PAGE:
At Beckman Law, we know that clear communication saves time and money. Beginning with a simply-written will, our goal is to help you transfer your assets in the shortest time possible at the least cost.
In larger estates, trusts are often used to avoid probate.
Non-probate assets don't require a probate court order. Rather, they go directly to your beneficiaries and bypass the court. A few examples include:
- Retirement accounts with a named living beneficiary
- Property held in the name of a trust or in joint tenancy with a living person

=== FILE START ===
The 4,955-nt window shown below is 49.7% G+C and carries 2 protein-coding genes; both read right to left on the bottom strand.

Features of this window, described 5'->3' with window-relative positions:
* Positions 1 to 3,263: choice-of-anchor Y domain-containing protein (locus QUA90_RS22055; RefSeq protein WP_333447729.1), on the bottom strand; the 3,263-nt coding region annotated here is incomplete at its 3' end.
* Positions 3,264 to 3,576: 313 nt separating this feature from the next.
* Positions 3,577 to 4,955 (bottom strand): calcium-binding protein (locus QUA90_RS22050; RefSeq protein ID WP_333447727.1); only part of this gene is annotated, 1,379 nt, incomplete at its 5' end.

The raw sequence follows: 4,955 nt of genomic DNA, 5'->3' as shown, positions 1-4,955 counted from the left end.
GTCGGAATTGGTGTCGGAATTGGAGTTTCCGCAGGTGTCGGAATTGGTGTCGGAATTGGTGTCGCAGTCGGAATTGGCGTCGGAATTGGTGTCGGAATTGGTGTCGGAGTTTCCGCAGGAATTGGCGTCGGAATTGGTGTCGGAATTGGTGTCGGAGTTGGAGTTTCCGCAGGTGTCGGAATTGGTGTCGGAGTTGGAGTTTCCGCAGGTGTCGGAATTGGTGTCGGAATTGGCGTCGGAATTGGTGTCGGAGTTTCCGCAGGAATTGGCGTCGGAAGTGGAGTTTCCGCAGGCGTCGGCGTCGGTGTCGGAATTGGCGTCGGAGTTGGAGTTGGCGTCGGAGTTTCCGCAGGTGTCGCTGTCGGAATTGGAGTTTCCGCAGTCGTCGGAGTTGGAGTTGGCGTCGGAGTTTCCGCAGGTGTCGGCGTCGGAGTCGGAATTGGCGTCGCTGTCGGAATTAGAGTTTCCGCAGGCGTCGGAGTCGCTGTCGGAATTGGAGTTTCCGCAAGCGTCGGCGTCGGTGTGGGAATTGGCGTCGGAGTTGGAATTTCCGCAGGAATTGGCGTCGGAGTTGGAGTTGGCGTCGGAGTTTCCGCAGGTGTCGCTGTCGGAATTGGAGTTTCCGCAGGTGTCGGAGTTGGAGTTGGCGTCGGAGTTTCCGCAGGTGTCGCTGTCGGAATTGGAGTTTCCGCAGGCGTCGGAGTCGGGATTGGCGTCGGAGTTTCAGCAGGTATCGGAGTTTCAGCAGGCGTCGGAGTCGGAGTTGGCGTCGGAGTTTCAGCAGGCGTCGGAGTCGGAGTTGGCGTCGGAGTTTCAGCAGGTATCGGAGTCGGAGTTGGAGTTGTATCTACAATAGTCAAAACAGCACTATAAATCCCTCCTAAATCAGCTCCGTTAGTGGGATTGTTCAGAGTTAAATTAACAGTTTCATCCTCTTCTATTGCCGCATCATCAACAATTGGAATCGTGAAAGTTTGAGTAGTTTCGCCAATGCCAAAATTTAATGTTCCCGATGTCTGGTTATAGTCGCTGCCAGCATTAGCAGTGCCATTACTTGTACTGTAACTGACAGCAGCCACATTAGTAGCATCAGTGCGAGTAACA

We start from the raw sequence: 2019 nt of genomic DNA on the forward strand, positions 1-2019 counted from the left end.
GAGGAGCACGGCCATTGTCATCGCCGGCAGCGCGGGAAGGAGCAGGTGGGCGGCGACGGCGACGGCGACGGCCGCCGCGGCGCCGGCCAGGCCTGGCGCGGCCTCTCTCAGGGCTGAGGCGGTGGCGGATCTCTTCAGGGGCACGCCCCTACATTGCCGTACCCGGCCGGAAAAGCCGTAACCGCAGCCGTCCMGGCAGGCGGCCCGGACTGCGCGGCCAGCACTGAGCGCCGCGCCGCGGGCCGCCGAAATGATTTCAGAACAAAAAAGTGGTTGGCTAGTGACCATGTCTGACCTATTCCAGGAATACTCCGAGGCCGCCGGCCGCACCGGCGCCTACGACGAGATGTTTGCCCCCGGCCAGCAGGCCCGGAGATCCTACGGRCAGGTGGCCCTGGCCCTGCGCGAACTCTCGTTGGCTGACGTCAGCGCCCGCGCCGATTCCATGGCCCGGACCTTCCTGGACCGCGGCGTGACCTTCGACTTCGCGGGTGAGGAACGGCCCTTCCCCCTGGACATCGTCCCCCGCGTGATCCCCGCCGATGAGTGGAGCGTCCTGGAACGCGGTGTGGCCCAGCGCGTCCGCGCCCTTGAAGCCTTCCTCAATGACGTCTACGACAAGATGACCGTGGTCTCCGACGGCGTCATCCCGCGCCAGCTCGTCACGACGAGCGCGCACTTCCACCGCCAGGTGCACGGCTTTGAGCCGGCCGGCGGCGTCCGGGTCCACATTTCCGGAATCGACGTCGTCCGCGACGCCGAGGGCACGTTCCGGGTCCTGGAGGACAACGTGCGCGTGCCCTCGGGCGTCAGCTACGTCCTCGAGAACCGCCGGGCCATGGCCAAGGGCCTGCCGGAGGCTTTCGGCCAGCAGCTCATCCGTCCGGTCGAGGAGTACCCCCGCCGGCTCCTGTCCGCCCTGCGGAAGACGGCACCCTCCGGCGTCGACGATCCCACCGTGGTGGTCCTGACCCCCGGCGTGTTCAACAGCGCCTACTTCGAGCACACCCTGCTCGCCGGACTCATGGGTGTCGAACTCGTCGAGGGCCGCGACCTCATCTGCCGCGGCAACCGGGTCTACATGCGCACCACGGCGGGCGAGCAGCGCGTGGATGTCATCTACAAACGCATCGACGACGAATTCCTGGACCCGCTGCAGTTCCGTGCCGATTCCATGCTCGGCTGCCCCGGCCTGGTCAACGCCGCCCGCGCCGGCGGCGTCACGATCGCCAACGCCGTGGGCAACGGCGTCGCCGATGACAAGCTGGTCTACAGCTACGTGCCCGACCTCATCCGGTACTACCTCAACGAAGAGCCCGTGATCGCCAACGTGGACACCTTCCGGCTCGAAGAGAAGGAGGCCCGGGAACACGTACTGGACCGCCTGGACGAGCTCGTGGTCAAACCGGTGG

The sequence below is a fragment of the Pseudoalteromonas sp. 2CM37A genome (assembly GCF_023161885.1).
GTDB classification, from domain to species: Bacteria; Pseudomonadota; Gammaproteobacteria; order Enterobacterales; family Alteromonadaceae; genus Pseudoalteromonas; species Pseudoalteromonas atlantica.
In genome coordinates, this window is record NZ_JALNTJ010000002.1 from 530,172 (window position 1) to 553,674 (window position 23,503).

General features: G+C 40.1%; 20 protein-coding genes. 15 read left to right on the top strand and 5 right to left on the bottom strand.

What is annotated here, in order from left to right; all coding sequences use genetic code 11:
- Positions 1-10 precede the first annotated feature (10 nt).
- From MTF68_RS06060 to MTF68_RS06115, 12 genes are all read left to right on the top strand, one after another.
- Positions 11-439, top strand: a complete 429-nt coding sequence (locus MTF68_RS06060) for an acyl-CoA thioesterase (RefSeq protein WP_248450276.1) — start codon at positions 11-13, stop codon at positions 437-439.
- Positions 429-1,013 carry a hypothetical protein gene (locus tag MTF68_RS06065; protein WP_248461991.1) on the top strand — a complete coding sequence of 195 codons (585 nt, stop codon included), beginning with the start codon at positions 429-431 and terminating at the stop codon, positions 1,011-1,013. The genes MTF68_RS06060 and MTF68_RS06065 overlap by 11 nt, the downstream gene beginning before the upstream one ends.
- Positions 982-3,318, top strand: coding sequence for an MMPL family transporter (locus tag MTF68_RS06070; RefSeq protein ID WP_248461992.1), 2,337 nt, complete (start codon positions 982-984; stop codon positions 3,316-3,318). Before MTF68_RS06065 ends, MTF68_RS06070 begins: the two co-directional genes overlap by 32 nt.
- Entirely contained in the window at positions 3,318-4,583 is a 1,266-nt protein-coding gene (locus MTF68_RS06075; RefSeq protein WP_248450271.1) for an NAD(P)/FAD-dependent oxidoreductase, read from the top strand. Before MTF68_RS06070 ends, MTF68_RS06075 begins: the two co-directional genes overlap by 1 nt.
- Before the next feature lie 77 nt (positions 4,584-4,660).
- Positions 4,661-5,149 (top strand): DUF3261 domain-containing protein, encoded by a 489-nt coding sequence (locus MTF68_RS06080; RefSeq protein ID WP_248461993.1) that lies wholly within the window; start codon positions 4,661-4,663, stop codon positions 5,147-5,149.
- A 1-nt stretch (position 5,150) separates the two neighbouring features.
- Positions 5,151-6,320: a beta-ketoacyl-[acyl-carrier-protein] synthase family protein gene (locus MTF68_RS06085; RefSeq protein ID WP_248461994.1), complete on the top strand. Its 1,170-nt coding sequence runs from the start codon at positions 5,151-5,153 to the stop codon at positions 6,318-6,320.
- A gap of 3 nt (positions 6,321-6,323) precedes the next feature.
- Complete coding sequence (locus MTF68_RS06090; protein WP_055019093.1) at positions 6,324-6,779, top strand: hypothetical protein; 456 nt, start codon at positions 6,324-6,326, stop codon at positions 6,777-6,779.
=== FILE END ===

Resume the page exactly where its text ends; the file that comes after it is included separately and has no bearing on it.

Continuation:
- Bank and brokerage accounts held jointly by the decedent and a survivor
- Life insurance listing a named living beneficiary, not the decedent's estate
- Placing assets in joint names with a spouse may avoid probate if done properly
Placing your assets in joint names with someone other than a spouse can cause significant legal problems. Examples include the death of a joint tenant, bankruptcy or divorce of the joint tenant, or the joint tenant being a named defendant in a lawsuit. Trusts are often the preferred way to avoid probate.
Avoiding probate can save time and money under the right circumstances. Our experience can help you make the right choices.